When Should You Charge Your Fitbit?


If you’ve just gotten your hands on a brand new Fitbit, then congratulations! However, how long your device lasts is majorly dependent on how you care for its battery. A degraded battery will affect two major components your battery capacity and device performance. So when should you be charging your Fitbit?

Ideally, you would want to charge your Fitbit to maintain a 75% to 25% charge cycle. This is because Fitbit’s feature lithium-Ion batteries which degrade at a faster pace every time your device drops below 20% or goes over 80%. A 75% to 25% charge cycle has been shown to be the most efficient in preserving optimal temperature levels, as well as reducing battery stress from discharges and overcharges.

Let’s dive in a little deeper on the topic and unveil best practices on maintaining a prolonged battery lifespan.

When Should You Charge Your Fitbit?

Fitbit’s like most modern devices, use Lithium-Ion batteries, which work in charge cycles. A charge cycle is when your device consumes equal to 100% of its battery life. Every device has a limited number of charge cycles until the battery is completely degraded.

Your device slowly degrades every time it consumes a charge cycle. This affects to main components of your device, your battery capacity, and device performance. This can result in longer app launch times, lower frame rates, reduced wireless data throughput, screen dimming, lower speaker volume.

There are three main culprits that are responsible for Lithium-Batteries to degrade faster than they should.

These are charge cycles, environmental temperatures, and the Battery percentage of your stored device.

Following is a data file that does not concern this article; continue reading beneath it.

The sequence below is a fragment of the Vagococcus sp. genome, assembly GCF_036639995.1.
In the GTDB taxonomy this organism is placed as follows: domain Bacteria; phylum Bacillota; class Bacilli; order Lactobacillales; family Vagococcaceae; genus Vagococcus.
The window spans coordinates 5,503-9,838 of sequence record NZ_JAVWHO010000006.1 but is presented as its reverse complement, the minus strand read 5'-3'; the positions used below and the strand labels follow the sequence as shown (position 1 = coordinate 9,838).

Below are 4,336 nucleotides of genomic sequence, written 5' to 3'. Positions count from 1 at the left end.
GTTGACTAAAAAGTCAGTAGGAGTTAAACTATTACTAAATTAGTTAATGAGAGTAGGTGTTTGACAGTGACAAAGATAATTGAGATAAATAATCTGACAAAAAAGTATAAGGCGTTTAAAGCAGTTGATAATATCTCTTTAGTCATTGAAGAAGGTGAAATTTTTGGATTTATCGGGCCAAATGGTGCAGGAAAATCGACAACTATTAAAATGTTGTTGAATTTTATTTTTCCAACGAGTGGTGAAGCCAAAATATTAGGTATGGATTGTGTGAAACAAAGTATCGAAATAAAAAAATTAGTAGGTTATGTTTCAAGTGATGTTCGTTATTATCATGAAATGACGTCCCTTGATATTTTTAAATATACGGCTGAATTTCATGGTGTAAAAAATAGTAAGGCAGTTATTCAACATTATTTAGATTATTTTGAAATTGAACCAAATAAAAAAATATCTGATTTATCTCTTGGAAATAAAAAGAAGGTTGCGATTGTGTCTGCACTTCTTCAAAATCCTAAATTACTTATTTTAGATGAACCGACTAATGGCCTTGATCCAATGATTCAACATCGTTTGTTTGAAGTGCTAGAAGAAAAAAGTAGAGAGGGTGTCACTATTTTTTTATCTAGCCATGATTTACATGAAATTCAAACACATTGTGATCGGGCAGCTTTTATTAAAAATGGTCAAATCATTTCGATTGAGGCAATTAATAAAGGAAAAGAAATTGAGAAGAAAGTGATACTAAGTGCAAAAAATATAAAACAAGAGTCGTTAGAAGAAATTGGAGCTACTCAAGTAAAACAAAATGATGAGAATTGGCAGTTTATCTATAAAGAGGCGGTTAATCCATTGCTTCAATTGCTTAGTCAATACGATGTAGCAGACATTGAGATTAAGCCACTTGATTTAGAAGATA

We’ll start with charge cycles.

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A charge cycle is when you consume equivalent to 100% of your device’s battery. However, there are two main things you need to know. The first is every time you’re device drops below 20%, you consume one charge cycle, and every time you’re device goes over 80%, your device will endure additional stress resulting in your battery to chemically age over time.

So what’s the ideal charge cycle?

According to a test done by battery university, 75% to 25%, this charge cycle had the second-best results when it comes to maintaining battery health.

The best being a 75–65% charge cycle. However, since this is only a 10% battery capacity, it’s not a practical charge cycle.

Additionally, the study shows a charge cycle from 100–25% Has a significantly shorter lifespan.

Enviromental Tempratures & Storage

The second thing you’ll need to be aware of is the environmental temperatures you expose your Fitbit too. Lithium-Ion batteries don’t perform well in extreme temperatures; whether it’s too cold or too hot, this can cause it to lose significant battery capacity.

Here are Fitbits recommended operating temperatures 14° to 113° F (-10° to 45° C). For more information, you can take a look at Fitbit’s official website.